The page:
• One player runs out of time or attempts an invalid move. (a loss for that player)

The pieces

Pawns

Each player has 6 pawns. Pawns have at least one possible capturing move and at least one non-capturing move that moves it forward. If a pawn moves into a space on the last rank, it may promote into any non-king piece. I've listed white's moves; blacks are mirrored. Pawns may have any or all of the following:

Capturing or non-capturing

.x.
... x.x .x. ...
.p. .p. .p. xpx

Capturing only

.p. .p.
x.x .x.

Example:
In a game, pawns may be able to move to

...
.x.
xpx

And capture pieces in

x.x
.p.
xxx

Major Pieces

The major pieces are more varied, but all of their moves are symmetric. If a major piece can move to a space, it can also capture on that space. Possible moves include (not necessarily exhaustive):

.x. x.x
xPx .P.
.x. x.x

These moves may or may not include the ability to jump over pieces in between:

.x.x. x.x.x
x...x .....
..P.. x.P.x
x...x .....
.x.x. x.x.x

These moves extend across the whole board:

.x... x.x.. P....
xPxxx .P... ..x..
.x... x.x.. .x..x
.x... ...x. .....
.x... ....x ..x..

Each piece will have at least one of these (or others - no guarantees will be made that other movesets will not be included). A piece can have any number of these sets of moves. The two "1"s will have the same moves.

The controller

I haven't built this; I want to gauge interest first.

A potential spec for the controller (have to work out how it communicates):

// Return a list of possible moves in that game state
// If piece is passed (a 2-element array - [x,y]) then only moves which that piece can make are returned
getMoves(board, player, piece = null) => board[]

// Returns the number of milliseconds that player has remaining on their clock.
getTime(player) => float

// Move the piece at origin to destination
makeMove(origin, destination, promotion = null) => void

The tournament

There will be a round-robin tournament played, with as many rounds as possible. Each game will have its pieces randomized at the start, then the bots will play a game as white and a game as black (using the same pieces).

Sandbox

  • Does this sound like an interesting challenge (would it be more than just "fork stockfish")?
  • Would it be alright to restrict this to javascript?
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4
  • 2
    \$\begingroup\$ If you restrict it to a single language, C++ doesn't seem like a very good choice. This KotH will already probably have a high barrier of entry, and a lot of people here probably won't know C++ well enough to bother trying to compete at all. \$\endgroup\$ Feb 2 at 21:40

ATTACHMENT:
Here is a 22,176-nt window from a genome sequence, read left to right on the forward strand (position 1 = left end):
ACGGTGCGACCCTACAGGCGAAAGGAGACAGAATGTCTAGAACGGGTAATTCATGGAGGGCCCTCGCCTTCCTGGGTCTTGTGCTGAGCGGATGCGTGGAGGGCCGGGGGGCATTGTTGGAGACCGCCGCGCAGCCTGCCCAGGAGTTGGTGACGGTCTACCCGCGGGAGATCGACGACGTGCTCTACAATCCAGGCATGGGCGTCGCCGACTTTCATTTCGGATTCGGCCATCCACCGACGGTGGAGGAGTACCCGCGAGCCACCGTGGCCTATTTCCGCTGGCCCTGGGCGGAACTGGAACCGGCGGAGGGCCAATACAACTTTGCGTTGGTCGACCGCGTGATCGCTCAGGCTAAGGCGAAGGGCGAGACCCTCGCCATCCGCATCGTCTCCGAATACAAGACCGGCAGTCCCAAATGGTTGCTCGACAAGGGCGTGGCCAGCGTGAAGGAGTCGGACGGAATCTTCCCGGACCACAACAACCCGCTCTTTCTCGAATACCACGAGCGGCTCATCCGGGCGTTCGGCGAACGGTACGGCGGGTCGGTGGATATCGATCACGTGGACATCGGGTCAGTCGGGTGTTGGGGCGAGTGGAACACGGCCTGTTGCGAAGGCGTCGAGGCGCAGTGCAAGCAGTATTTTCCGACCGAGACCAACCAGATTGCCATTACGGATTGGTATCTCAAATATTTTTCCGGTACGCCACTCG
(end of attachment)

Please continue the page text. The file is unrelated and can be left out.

• \$\begingroup\$ @taRadvylfsriksushilani Fair point. Performance is a non-negligible factor here, so it's likely that if I don't restrict it to a single language, python or similar may not be able to compete. Restricting it to a single language would alleviate that risk. Python would be my next choice - and I might have to loosen the time control for that. \$\endgroup\$ Feb 2 at 21:47
  • 2
    \$\begingroup\$ Do you know JS? If so, that's a good middle-ground between C++ and Python in terms of performance and accessiblity, and it has the advantage of being able to port it to the browser so people can test bots more easily. \$\endgroup\$ Feb 2 at 22:01
  • \$\begingroup\$ @taRadvylfsriksushilani Interesting. I thought JS was considerably worse than python! Yeah, could do that, then. \$\endgroup\$ Feb 2 at 22:16
2
\$\begingroup\$

Retaining Water

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5
  • 1
    \$\begingroup\$ I like this challenge but I think the string input is unnecessary. A 2D list of ints would be a better format in my opinion. \$\endgroup\$
    – Wheat Wizard Mod
    Feb 6 at 11:29
  • \$\begingroup\$ can i say "- You are allowed to take in the input as 2D list of integers " @WheatWizard? \$\endgroup\$
    – DialFrost
    Feb 7 at 0:52
  • 1
    \$\begingroup\$ I would just have the input be a 2D list of integers. I can hardly imagine it being more convenient to take the current format. \$\endgroup\$
    – Wheat Wizard Mod
    Feb 7 at 0:53
  • \$\begingroup\$ do i manually change the entire input, or just write The input is in the form of a 2D list of integers \$\endgroup\$
    – DialFrost
    Feb 7 at 0:58
  • \$\begingroup\$ @WheatWizard is my challenge now ok? \$\endgroup\$
    – DialFrost
    Feb 7 at 1:38
2
\$\begingroup\$

Can I wall glitch to there?

Posted

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2
\$\begingroup\$

Slice the source code - Cops and Robbers

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7
  • 1
    \$\begingroup\$ Try to clarify the robbers challenge and add a example \$\endgroup\$
    – Fmbalbuena
    Jan 27 at 16:07
  • \$\begingroup\$ Challenges should be self contained: i.e. copy the relevant info from the link onto the question \$\endgroup\$ Jan 27 at 16:11
  • \$\begingroup\$ @Fmbalbuena Added a example. \$\endgroup\$
    – Bgil Midol
    Jan 28 at 15:13
  • \$\begingroup\$ not bad although i never understand cops and robbers challenge +1 \$\endgroup\$
    – DialFrost
    Jan 31 at 5:34
  • \$\begingroup\$ Really love it. Can't wait for it to be posted! \$\endgroup\$
    – ophact
    Jan 31 at 12:45
  • \$\begingroup\$ @DLosc done.... \$\endgroup\$
    – Bgil Midol
    Feb 9 at 18:54